At the time of the dinner in 1919, de Valera was considered an enemy of the British government. He had come to the United States to raise awareness and funds for Irish independence. President Wilson was not pleased with the editors’ gesture (the British were an ally of the U.S. in World War I). In retaliation, Wilson allowed the British government to briefly ban America magazine in Ireland.

5. Who is John McLaughlin?

When McLaughlin was a Jesuit, he worked at America magazine until he was fired by Donald Campion, S.J., the editor in chief, who cited “irreconcilable differences” in their personalities as the cause for the dismissal. After losing his 1970 Senate bid, McLaughlin left the Jesuits and the priesthood and joined the Nixon White House staff as a speechwriter, taking charge of the “moral defense of the President.” McLaughlin’s long-running TV show, “The McLaughlin Group,” premiered in 1982 and ran until his death in 2016.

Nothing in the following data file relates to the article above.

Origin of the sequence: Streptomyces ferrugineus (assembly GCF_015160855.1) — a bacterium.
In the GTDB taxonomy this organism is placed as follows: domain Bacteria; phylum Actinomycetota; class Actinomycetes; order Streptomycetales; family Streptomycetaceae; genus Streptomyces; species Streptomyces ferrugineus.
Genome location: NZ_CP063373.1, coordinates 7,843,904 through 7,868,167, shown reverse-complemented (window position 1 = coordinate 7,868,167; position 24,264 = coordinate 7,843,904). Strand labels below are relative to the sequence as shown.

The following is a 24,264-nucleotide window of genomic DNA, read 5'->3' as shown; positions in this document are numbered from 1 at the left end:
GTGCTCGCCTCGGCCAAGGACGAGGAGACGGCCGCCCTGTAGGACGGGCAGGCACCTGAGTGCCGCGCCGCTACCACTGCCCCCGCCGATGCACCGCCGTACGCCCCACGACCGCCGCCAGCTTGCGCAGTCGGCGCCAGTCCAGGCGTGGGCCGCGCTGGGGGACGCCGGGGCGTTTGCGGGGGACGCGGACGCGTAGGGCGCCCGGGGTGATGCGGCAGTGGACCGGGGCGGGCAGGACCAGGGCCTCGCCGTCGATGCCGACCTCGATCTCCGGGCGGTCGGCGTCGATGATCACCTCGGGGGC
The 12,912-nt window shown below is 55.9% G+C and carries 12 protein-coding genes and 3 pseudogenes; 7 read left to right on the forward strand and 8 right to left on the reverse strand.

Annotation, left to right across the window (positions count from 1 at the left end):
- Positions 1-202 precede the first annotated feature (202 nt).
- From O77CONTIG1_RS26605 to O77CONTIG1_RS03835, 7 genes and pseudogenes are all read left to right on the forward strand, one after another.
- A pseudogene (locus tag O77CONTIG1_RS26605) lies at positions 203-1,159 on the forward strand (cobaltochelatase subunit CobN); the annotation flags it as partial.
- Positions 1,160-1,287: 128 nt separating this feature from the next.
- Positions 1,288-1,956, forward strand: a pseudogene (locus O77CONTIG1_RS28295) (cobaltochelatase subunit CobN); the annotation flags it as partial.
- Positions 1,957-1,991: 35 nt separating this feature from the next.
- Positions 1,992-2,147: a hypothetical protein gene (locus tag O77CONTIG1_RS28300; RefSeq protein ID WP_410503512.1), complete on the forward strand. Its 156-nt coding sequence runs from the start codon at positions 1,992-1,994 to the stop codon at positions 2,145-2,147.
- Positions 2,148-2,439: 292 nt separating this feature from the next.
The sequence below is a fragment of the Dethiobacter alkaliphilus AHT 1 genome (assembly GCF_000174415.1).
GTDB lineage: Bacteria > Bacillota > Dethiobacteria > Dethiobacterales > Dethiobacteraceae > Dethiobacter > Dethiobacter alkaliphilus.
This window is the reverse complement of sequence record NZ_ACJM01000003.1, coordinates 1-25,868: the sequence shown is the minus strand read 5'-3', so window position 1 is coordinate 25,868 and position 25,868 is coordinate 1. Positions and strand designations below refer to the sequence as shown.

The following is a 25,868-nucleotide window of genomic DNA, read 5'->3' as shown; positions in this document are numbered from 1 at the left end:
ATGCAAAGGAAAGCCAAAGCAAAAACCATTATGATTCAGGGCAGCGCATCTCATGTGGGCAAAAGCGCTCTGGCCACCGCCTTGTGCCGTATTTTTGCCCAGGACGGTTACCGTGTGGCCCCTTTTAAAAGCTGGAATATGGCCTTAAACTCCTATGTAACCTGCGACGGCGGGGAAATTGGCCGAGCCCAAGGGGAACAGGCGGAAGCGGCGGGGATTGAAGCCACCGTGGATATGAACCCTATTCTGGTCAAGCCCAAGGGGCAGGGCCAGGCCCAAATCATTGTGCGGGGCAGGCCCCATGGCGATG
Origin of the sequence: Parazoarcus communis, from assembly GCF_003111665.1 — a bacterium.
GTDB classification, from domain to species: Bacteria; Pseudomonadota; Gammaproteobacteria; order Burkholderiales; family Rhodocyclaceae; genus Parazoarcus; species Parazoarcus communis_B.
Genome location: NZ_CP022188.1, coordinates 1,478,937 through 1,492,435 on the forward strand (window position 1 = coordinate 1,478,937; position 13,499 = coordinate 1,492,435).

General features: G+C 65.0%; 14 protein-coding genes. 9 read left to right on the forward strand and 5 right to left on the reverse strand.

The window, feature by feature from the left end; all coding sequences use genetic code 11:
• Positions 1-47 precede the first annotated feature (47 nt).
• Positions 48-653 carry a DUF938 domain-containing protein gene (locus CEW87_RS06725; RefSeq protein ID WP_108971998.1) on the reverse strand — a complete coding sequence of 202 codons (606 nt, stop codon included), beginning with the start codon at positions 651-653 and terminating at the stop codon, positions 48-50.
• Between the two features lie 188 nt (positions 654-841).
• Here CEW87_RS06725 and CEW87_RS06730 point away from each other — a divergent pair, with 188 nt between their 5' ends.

6. Who is Sidney Lumet?

Gail Buckley continues to write for America. Her most recent book is The Black Calhouns: From Civil War to Civil Rights With One African American Family.

7. Who is Sir Gilbert Levine?

In 1994, St. John Paul II made Levine a knight commander of the Pontifical Equestrian Order of St. Gregory the Great (K.C.S.G.), the highest papal knighthood accorded to a nonecclesiastical musician since Mozart. “60 Minutes” then produced a profile of Levine called “The Pope’s Maestro,” leading many people to think that the CBS newsmagazine gave Levine the nickname. But the credit goes to America, who called him that first.

8. Who is Mary McGrory?

McGrory was a path-breaking journalist and the author of America’s popular Washington Front column. She won the Pulitzer Prize for her coverage of Watergate. She was a friend of both J.F.K. and R.F.K. and famous for her Boston Irish wit. She died in 2004.